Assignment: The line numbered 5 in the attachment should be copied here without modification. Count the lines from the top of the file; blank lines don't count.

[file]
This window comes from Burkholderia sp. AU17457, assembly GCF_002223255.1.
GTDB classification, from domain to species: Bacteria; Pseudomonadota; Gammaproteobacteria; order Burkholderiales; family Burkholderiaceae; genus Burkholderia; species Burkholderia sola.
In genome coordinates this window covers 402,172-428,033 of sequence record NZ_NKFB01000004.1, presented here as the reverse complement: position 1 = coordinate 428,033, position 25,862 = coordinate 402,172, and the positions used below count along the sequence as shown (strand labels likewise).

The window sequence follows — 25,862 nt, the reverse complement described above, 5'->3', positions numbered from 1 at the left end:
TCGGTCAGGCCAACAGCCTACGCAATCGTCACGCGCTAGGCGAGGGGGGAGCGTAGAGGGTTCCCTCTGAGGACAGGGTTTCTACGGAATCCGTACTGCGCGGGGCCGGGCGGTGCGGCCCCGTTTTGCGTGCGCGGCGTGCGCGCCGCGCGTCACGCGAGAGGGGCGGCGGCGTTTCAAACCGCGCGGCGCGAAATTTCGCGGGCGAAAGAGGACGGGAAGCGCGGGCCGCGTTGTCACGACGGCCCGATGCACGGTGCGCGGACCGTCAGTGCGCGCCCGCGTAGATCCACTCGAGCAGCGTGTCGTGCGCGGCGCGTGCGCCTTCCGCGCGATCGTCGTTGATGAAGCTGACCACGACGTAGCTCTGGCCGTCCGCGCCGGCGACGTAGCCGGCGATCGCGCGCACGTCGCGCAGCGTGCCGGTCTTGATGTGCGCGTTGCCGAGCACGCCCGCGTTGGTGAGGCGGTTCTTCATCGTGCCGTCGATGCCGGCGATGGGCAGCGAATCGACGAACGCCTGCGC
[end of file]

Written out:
TCGGTCAGGCCAACAGCCTACGCAATCGTCACGCGCTAGGCGAGGGGGGAGCGTAGAGGGTTCCCTCTGAGGACAGGGTTTCTACGGAATCCGTACTGCGCGGGGCCGGGCGGTGCGGCCCCGTTTTGCGTGCGCGGCGTGCGCGCCGCGCGTCACGCGAGAGGGGCGGCGGCGTTTCAAACCGCGCGGCGCGAAATTTCGCGGGCGAAAGAGGACGGGAAGCGCGGGCCGCGTTGTCACGACGGCCCGATGCACGGTGCGCGGACCGTCAGTGCGCGCCCGCGTAGATCCACTCGAGCAGCGTGTCGTGCGCGGCGCGTGCGCCTTCCGCGCGATCGTCGTTGATGAAGCTGACCACGACGTAGCTCTGGCCGTCCGCGCCGGCGACGTAGCCGGCGATCGCGCGCACGTCGCGCAGCGTGCCGGTCTTGATGTGCGCGTTGCCGAGCACGCCCGCGTTGGTGAGGCGGTTCTTCATCGTGCCGTCGATGCCGGCGATGGGCAGCGAATCGACGAACGCCTGCGC